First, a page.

The signals for the Edinburgh-bound sleeping car train (which had been accepted by Meakin as Tinsley entered the box) were then pulled off and it passed at 6.38. What Tinsley should have done next is allow the local train to run back onto the down main so that it could follow that sleeper as far as Kirkpatrick, where it would once again be set aside to allow the second sleeper to pass. Instead, he pulled off the down signals for the Glasgow-bound express and, at 6.42, was offered the troop train from the north, sending back a code to accept it. Four minutes later, he acknowledged Kirkpatrick’s ‘train entering section’ signal for the troop train and offered it forward to the Gretna Junction signalman, who accepted it.

He then pulled off all the up signals that had been protecting the local train – the very one on which he had just travelled!

The catastrophe that followed was horrific.

At 6.49, the troop train, travelling at an estimated 70mph on a falling gradient, smashed violently into the heavy ‘Cardean’ – and the majority of its 21 vehicles (more than half of which were of timber construction) telescoped and splintered, reducing the length of the train from 213 yards to just 67.

The driver and fireman of the troop special were killed instantly by the impact as coaches cannoned into their engine, some vaulting across the top and landing in front of it. The local train was hurled backwards by 40 yards and the coupling between the loco and the two coaches broke, sending the latter back 136 yards and throwing the tender sideways onto the down main line. The engine of the troop train fell onto its side, straddling both main lines.

In the signalbox, the off-duty Meakin, who had been oblivious to what his mate was doing, was just on the point of going home when the smash occurred. Seeing that Tinsley had ‘frozen’ with shock and was doing nothing, he rushed back to the frame and threw all the signals to danger, screaming to Tinsley to send the ‘Obstruction?Danger’ bell codes to G
When he went to the signalbox to perform Rule 55, he should, under the terms of that rule, have ensured that Tinsley or Meakin had placed metal lever collars on the up main signals, thus preventing their use and protecting his train. Neither signalman had bothered to use them but if the fireman had been more conscientious or safety-conscious, he would not have left the ’box at 6.46 to return to his engine but would have stayed until he’d ensured that the collars had been placed.

Many thousands of words have been written about Britain’s worst train crash in the ensuing years, many concentrating on the cause of Tinsley’s incredible loss of memory. It has recently been suggested that he might have been suffering from some kind of condition, perhaps sleep apnoea, but there is no real evidence to bear this out. It is far more likely that with five trains and a register forgery to deal with in a crowded signalbox containing five people, he was distracted by the more hectic-than-normal situation and simply forgot.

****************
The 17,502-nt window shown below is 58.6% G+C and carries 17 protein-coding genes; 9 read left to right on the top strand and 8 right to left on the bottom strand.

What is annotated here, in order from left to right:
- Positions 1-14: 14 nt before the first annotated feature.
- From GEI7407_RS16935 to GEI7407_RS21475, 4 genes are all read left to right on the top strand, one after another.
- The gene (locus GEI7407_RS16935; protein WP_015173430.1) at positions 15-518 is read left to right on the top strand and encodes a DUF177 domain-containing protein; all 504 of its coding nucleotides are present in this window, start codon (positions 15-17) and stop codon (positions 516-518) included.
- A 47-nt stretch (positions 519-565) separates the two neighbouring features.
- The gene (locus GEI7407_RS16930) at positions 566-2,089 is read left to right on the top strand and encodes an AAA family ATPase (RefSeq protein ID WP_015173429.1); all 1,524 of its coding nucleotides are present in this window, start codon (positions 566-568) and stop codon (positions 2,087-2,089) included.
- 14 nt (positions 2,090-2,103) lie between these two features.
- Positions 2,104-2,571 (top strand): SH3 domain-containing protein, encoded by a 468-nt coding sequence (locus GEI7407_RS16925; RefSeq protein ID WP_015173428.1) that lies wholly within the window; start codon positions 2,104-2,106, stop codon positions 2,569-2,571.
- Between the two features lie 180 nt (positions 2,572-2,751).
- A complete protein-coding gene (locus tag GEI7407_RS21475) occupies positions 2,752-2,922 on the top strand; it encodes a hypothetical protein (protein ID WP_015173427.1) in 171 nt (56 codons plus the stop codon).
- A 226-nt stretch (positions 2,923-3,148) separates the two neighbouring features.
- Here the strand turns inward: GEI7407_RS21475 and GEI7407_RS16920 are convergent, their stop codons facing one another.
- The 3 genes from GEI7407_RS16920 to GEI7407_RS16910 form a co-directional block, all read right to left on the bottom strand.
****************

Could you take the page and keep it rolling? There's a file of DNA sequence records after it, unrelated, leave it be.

The psychology of confusion and disorder under stress is today far better understood, thanks in part to aircraft ‘black box’ cockpit recordings, but that was not the case in 1915. 

It is, however, surprising that Tinsley should have forgotten about the local on that particular morning, for the ‘Cardean’ that had unusually hauled it was one of the Caley’s biggest and most prestigious types – an express passenger engine that had been diagrammed for this humble duty as an ex-works running-in turn.

The inspecting officer who prepared the accident report was Lt Col Druitt. He was, as might be expected, severely critical of the two signalmen, but made few adverse comments about the Caledonian Railway. Yet the company had contributed to the accident in two other ways apart from authorising the practice of berthing down trains on up lines.

Firstly, it is virtually certain that the stationmaster at Gretna was aware that Tinsley was in the habit of cadging a lift on the 6.10 and that he therefore must have been falsifying the train registers. Yet he turned a blind eye. More importantly than that, however, the CR had neglected to enforce the routine use of signal lever collars, a fact that emerged at the inquiry.

It became clear after the accident (which at the time was referred to as ‘the Gretna disaster’) that very few signalmen bothered to use collars on the CR at that time and that the rules concerning them were lax. They were provided, but not routinely used.

That underlying culture of sloppy operation can perhaps be partly attributed to the great burden of extra wartime traffic the Caledonian was carrying while, in that first full year of the conflict, still trying to cater for holidaymakers and commuters as though there had been little change from peacetime. But such pressures cannot justify unsafe practices.

It is now thought by some historians that the Caledonian, with the implicit backing of the hard-pressed wartime Government of the day, came to a prior agreement with the two signalmen to ensure that they took full blame in return for short prison sentences and guaranteed employment afterwards, thus deflecting criticism away from the railway company.

Tinsley and Meakin were both charged with culpable homicide and were sentenced in September 1915, Tinsley to three years penal servitude and Meakin to 18 months’ jail. However, both were freed after just 15 months and were immediately re-employed by the CR, albeit as a lamp man and goods guard respectively. Hutchinson, the fireman of the local train whose duty had been to implement the vitally important Rule 55, was also charged but was acquitted on the instruction of the judge.

Relatively recent research into the archives has raised the possibility that the Caledonian’s management covered up the shortcomings of its policy, safety regime and supervision,